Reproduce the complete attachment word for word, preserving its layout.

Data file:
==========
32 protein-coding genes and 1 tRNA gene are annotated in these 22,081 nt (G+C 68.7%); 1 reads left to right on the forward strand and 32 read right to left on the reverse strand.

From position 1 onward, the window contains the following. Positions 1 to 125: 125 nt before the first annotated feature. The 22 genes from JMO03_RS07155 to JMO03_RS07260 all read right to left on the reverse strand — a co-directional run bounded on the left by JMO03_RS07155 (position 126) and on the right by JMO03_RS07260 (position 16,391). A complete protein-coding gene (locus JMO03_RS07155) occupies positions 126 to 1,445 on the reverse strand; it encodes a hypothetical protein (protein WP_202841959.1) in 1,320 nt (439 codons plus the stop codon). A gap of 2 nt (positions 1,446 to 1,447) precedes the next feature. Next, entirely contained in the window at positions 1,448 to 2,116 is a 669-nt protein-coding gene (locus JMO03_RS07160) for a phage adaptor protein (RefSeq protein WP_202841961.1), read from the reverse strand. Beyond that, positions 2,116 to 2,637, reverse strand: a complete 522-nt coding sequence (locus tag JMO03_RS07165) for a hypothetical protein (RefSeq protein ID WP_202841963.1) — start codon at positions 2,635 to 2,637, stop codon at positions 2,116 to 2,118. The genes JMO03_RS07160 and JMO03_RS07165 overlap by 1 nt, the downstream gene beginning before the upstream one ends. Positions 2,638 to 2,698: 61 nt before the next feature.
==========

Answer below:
32 protein-coding genes and 1 tRNA gene are annotated in these 22,081 nt (G+C 68.7%); 1 reads left to right on the forward strand and 32 read right to left on the reverse strand.

From position 1 onward, the window contains the following. Positions 1 to 125: 125 nt before the first annotated feature. The 22 genes from JMO03_RS07155 to JMO03_RS07260 all read right to left on the reverse strand — a co-directional run bounded on the left by JMO03_RS07155 (position 126) and on the right by JMO03_RS07260 (position 16,391). A complete protein-coding gene (locus JMO03_RS07155) occupies positions 126 to 1,445 on the reverse strand; it encodes a hypothetical protein (protein WP_202841959.1) in 1,320 nt (439 codons plus the stop codon). A gap of 2 nt (positions 1,446 to 1,447) precedes the next feature. Next, entirely contained in the window at positions 1,448 to 2,116 is a 669-nt protein-coding gene (locus JMO03_RS07160) for a phage adaptor protein (RefSeq protein WP_202841961.1), read from the reverse strand. Beyond that, positions 2,116 to 2,637, reverse strand: a complete 522-nt coding sequence (locus tag JMO03_RS07165) for a hypothetical protein (RefSeq protein ID WP_202841963.1) — start codon at positions 2,635 to 2,637, stop codon at positions 2,116 to 2,118. The genes JMO03_RS07160 and JMO03_RS07165 overlap by 1 nt, the downstream gene beginning before the upstream one ends. Positions 2,638 to 2,698: 61 nt before the next feature.